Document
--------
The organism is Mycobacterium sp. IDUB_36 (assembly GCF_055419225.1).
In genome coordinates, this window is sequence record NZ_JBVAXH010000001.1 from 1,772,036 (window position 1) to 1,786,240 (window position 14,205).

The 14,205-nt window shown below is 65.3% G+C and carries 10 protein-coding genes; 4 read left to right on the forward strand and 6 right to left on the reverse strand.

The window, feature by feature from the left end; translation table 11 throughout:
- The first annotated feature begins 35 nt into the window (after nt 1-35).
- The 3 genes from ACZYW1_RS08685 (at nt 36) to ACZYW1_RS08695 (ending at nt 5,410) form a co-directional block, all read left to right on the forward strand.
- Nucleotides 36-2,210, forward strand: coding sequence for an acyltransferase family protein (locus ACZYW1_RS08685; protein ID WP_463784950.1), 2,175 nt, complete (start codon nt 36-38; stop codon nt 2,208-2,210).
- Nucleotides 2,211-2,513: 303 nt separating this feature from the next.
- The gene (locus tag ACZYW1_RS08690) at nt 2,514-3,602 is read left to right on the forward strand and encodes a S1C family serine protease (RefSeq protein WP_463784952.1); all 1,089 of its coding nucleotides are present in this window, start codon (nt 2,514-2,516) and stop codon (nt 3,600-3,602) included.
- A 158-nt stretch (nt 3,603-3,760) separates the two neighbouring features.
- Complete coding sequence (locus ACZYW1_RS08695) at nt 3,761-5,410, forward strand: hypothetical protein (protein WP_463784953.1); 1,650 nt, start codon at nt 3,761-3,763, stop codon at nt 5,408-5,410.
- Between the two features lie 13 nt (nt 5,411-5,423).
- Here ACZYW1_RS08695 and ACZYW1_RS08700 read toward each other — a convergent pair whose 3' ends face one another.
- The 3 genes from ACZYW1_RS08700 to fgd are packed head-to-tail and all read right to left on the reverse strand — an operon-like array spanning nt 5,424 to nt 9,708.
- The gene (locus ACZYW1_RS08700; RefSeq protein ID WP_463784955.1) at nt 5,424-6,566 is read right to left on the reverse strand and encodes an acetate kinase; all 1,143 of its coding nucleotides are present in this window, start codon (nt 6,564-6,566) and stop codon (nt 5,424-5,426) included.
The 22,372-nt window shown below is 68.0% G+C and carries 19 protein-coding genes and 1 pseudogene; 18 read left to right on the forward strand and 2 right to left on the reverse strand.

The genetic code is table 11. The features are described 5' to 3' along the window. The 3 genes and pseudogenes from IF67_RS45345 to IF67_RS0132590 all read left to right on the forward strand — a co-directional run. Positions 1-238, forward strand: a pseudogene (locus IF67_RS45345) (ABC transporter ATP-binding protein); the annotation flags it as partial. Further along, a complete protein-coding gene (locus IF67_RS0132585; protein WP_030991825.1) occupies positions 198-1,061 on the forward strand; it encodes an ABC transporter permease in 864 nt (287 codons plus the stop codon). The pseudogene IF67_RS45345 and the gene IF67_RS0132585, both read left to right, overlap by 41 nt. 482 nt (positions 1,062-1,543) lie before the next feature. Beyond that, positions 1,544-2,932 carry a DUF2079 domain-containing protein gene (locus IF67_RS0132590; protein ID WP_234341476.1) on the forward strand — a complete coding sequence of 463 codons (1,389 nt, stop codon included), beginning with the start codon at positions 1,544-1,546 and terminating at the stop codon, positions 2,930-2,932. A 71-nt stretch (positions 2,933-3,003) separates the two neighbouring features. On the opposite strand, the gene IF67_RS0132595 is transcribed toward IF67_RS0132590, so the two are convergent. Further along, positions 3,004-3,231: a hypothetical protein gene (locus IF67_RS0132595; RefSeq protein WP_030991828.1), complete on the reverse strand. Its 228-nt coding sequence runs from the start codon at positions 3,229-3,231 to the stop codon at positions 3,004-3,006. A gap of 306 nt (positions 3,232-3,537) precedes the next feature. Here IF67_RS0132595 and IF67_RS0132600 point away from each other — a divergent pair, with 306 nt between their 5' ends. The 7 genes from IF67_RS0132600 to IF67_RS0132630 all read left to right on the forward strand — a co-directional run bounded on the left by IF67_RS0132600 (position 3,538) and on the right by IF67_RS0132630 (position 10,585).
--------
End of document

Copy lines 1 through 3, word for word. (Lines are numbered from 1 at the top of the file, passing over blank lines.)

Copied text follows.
The organism is Mycobacterium sp. IDUB_36 (assembly GCF_055419225.1).
In genome coordinates, this window is sequence record NZ_JBVAXH010000001.1 from 1,772,036 (window position 1) to 1,786,240 (window position 14,205).

The 14,205-nt window shown below is 65.3% G+C and carries 10 protein-coding genes; 4 read left to right on the forward strand and 6 right to left on the reverse strand.